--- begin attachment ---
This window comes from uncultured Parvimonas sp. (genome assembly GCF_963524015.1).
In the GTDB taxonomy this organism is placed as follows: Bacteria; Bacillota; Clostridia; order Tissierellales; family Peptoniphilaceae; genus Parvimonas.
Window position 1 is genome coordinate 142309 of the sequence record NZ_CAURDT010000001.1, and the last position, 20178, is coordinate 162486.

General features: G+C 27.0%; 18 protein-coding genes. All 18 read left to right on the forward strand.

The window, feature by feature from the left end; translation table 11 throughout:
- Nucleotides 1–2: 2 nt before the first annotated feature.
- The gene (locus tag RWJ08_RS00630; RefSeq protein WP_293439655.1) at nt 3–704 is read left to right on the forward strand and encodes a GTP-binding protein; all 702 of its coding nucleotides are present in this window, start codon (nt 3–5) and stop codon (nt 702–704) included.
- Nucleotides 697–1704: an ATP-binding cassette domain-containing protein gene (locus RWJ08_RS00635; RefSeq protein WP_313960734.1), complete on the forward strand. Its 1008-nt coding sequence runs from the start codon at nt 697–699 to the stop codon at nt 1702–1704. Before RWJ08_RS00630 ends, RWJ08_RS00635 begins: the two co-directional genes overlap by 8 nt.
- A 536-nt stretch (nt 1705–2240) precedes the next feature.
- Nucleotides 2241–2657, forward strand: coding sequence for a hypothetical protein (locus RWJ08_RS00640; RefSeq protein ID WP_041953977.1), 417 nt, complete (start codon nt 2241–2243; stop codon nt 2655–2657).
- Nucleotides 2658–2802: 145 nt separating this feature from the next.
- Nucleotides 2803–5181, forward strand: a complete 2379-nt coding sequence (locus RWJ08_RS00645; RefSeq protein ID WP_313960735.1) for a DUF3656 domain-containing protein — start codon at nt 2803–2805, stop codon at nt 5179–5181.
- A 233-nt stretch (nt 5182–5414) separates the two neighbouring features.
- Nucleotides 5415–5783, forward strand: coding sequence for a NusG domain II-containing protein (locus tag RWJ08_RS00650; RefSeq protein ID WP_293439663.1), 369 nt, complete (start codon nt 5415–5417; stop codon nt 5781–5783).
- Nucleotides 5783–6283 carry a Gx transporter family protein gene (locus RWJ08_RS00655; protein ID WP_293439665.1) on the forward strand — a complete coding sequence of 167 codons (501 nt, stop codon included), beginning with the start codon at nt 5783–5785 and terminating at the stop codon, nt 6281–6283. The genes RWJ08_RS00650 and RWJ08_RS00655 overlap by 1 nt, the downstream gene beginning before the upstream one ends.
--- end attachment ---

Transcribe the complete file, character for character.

This window comes from uncultured Parvimonas sp. (genome assembly GCF_963524015.1).
In the GTDB taxonomy this organism is placed as follows: Bacteria; Bacillota; Clostridia; order Tissierellales; family Peptoniphilaceae; genus Parvimonas.
Window position 1 is genome coordinate 142309 of the sequence record NZ_CAURDT010000001.1, and the last position, 20178, is coordinate 162486.

General features: G+C 27.0%; 18 protein-coding genes. All 18 read left to right on the forward strand.

The window, feature by feature from the left end; translation table 11 throughout:
- Nucleotides 1–2: 2 nt before the first annotated feature.
- The gene (locus tag RWJ08_RS00630; RefSeq protein WP_293439655.1) at nt 3–704 is read left to right on the forward strand and encodes a GTP-binding protein; all 702 of its coding nucleotides are present in this window, start codon (nt 3–5) and stop codon (nt 702–704) included.
- Nucleotides 697–1704: an ATP-binding cassette domain-containing protein gene (locus RWJ08_RS00635; RefSeq protein WP_313960734.1), complete on the forward strand. Its 1008-nt coding sequence runs from the start codon at nt 697–699 to the stop codon at nt 1702–1704. Before RWJ08_RS00630 ends, RWJ08_RS00635 begins: the two co-directional genes overlap by 8 nt.
- A 536-nt stretch (nt 1705–2240) precedes the next feature.
- Nucleotides 2241–2657, forward strand: coding sequence for a hypothetical protein (locus RWJ08_RS00640; RefSeq protein ID WP_041953977.1), 417 nt, complete (start codon nt 2241–2243; stop codon nt 2655–2657).
- Nucleotides 2658–2802: 145 nt separating this feature from the next.
- Nucleotides 2803–5181, forward strand: a complete 2379-nt coding sequence (locus RWJ08_RS00645; RefSeq protein ID WP_313960735.1) for a DUF3656 domain-containing protein — start codon at nt 2803–2805, stop codon at nt 5179–5181.
- A 233-nt stretch (nt 5182–5414) separates the two neighbouring features.
- Nucleotides 5415–5783, forward strand: coding sequence for a NusG domain II-containing protein (locus tag RWJ08_RS00650; RefSeq protein ID WP_293439663.1), 369 nt, complete (start codon nt 5415–5417; stop codon nt 5781–5783).
- Nucleotides 5783–6283 carry a Gx transporter family protein gene (locus RWJ08_RS00655; protein ID WP_293439665.1) on the forward strand — a complete coding sequence of 167 codons (501 nt, stop codon included), beginning with the start codon at nt 5783–5785 and terminating at the stop codon, nt 6281–6283. The genes RWJ08_RS00650 and RWJ08_RS00655 overlap by 1 nt, the downstream gene beginning before the upstream one ends.